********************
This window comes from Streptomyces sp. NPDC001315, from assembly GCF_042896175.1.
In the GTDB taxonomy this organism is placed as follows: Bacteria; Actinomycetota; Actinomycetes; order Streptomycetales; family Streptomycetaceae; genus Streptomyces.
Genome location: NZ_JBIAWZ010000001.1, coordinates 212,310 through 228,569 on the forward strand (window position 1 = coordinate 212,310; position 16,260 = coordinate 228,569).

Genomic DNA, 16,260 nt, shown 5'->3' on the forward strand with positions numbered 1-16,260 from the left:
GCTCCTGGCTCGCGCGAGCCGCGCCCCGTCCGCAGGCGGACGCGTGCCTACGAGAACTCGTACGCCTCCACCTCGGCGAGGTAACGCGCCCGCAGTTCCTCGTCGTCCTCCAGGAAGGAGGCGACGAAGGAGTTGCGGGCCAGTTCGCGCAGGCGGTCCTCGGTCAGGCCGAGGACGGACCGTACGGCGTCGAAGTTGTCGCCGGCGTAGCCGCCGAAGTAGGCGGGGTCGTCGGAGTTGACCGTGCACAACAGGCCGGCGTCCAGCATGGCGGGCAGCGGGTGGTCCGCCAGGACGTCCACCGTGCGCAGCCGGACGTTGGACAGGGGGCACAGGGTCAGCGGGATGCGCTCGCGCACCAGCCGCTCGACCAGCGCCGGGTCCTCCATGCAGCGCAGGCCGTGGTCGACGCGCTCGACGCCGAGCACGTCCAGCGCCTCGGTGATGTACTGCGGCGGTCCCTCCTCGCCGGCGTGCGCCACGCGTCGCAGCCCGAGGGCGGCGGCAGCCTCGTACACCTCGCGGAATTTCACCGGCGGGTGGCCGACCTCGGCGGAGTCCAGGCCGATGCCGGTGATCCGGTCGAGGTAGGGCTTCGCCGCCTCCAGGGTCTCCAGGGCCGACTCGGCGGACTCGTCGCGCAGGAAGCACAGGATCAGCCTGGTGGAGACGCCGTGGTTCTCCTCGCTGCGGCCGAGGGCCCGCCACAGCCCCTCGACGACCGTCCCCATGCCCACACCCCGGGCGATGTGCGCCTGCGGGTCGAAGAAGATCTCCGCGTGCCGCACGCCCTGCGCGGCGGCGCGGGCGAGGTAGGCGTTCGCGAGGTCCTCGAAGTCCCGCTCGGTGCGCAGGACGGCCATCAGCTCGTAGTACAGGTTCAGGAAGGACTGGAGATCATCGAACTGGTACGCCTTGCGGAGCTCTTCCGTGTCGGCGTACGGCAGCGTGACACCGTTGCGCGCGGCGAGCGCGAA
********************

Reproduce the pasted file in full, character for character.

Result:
This window comes from Streptomyces sp. NPDC001315, from assembly GCF_042896175.1.
In the GTDB taxonomy this organism is placed as follows: Bacteria; Actinomycetota; Actinomycetes; order Streptomycetales; family Streptomycetaceae; genus Streptomyces.
Genome location: NZ_JBIAWZ010000001.1, coordinates 212,310 through 228,569 on the forward strand (window position 1 = coordinate 212,310; position 16,260 = coordinate 228,569).

Genomic DNA, 16,260 nt, shown 5'->3' on the forward strand with positions numbered 1-16,260 from the left:
GCTCCTGGCTCGCGCGAGCCGCGCCCCGTCCGCAGGCGGACGCGTGCCTACGAGAACTCGTACGCCTCCACCTCGGCGAGGTAACGCGCCCGCAGTTCCTCGTCGTCCTCCAGGAAGGAGGCGACGAAGGAGTTGCGGGCCAGTTCGCGCAGGCGGTCCTCGGTCAGGCCGAGGACGGACCGTACGGCGTCGAAGTTGTCGCCGGCGTAGCCGCCGAAGTAGGCGGGGTCGTCGGAGTTGACCGTGCACAACAGGCCGGCGTCCAGCATGGCGGGCAGCGGGTGGTCCGCCAGGACGTCCACCGTGCGCAGCCGGACGTTGGACAGGGGGCACAGGGTCAGCGGGATGCGCTCGCGCACCAGCCGCTCGACCAGCGCCGGGTCCTCCATGCAGCGCAGGCCGTGGTCGACGCGCTCGACGCCGAGCACGTCCAGCGCCTCGGTGATGTACTGCGGCGGTCCCTCCTCGCCGGCGTGCGCCACGCGTCGCAGCCCGAGGGCGGCGGCAGCCTCGTACACCTCGCGGAATTTCACCGGCGGGTGGCCGACCTCGGCGGAGTCCAGGCCGATGCCGGTGATCCGGTCGAGGTAGGGCTTCGCCGCCTCCAGGGTCTCCAGGGCCGACTCGGCGGACTCGTCGCGCAGGAAGCACAGGATCAGCCTGGTGGAGACGCCGTGGTTCTCCTCGCTGCGGCCGAGGGCCCGCCACAGCCCCTCGACGACCGTCCCCATGCCCACACCCCGGGCGATGTGCGCCTGCGGGTCGAAGAAGATCTCCGCGTGCCGCACGCCCTGCGCGGCGGCGCGGGCGAGGTAGGCGTTCGCGAGGTCCTCGAAGTCCCGCTCGGTGCGCAGGACGGCCATCAGCTCGTAGTACAGGTTCAGGAAGGACTGGAGATCATCGAACTGGTACGCCTTGCGGAGCTCTTCCGTGTCGGCGTACGGCAGCGTGACACCGTTGCGCGCGGCGAGCGCGAA